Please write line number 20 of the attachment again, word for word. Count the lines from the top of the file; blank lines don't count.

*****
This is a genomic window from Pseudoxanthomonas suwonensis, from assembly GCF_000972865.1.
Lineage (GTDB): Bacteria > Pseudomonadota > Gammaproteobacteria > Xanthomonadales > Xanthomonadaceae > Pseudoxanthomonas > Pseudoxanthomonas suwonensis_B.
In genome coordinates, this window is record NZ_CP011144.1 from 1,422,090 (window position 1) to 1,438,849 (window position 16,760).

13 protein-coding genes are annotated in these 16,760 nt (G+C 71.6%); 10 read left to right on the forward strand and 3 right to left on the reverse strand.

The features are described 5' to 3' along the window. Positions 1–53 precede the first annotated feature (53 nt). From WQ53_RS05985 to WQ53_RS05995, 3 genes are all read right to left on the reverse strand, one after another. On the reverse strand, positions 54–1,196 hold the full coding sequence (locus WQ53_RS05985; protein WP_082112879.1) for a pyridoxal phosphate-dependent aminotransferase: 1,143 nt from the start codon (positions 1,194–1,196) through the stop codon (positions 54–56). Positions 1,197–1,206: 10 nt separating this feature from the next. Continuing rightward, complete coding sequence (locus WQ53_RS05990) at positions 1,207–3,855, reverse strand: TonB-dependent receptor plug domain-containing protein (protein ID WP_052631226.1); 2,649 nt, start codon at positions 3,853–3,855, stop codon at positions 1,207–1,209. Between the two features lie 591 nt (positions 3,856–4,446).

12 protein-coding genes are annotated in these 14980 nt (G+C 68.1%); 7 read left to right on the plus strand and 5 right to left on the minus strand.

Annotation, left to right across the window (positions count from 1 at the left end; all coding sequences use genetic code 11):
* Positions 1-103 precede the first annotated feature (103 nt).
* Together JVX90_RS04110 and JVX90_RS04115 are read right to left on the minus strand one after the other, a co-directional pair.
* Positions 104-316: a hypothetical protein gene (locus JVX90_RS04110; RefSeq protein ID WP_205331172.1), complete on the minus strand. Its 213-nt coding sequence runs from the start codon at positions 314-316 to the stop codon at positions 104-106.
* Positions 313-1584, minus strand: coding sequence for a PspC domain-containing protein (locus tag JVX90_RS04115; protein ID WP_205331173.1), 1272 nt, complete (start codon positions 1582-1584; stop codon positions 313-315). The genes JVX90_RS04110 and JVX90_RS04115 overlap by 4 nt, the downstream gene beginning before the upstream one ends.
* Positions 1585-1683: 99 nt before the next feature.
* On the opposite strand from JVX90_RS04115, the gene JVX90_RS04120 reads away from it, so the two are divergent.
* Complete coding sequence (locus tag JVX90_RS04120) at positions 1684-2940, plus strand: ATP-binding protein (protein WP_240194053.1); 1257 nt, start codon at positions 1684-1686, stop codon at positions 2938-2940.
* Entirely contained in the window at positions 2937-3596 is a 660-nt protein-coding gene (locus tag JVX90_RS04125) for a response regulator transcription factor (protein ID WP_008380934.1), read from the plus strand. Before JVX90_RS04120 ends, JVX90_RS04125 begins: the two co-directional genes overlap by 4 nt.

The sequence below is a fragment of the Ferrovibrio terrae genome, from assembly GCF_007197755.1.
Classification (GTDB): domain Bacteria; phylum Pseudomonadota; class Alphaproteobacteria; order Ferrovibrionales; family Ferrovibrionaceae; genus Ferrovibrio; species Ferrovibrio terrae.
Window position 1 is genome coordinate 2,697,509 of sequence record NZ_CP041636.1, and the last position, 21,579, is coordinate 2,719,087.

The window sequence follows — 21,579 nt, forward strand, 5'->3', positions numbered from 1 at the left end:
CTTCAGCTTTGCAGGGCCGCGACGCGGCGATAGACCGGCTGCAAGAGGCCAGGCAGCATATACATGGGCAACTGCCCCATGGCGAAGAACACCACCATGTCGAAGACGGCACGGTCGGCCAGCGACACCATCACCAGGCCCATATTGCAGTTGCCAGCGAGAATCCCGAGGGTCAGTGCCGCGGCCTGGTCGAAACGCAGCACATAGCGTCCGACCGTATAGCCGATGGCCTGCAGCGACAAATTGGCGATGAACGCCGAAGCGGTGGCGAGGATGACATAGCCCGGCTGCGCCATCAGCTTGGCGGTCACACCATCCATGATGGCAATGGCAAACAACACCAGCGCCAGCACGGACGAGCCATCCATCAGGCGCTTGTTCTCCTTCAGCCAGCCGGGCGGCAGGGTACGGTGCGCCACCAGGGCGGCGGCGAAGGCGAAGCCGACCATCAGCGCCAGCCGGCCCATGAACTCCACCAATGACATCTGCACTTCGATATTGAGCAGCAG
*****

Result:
CTTCAGCTTTGCAGGGCCGCGACGCGGCGATAGACCGGCTGCAAGAGGCCAGGCAGCATATACATGGGCAACTGCCCCATGGCGAAGAACACCACCATGTCGAAGACGGCACGGTCGGCCAGCGACACCATCACCAGGCCCATATTGCAGTTGCCAGCGAGAATCCCGAGGGTCAGTGCCGCGGCCTGGTCGAAACGCAGCACATAGCGTCCGACCGTATAGCCGATGGCCTGCAGCGACAAATTGGCGATGAACGCCGAAGCGGTGGCGAGGATGACATAGCCCGGCTGCGCCATCAGCTTGGCGGTCACACCATCCATGATGGCAATGGCAAACAACACCAGCGCCAGCACGGACGAGCCATCCATCAGGCGCTTGTTCTCCTTCAGCCAGCCGGGCGGCAGGGTACGGTGCGCCACCAGGGCGGCGGCGAAGGCGAAGCCGACCATCAGCGCCAGCCGGCCCATGAACTCCACCAATGACATCTGCACTTCGATATTGAGCAGCAG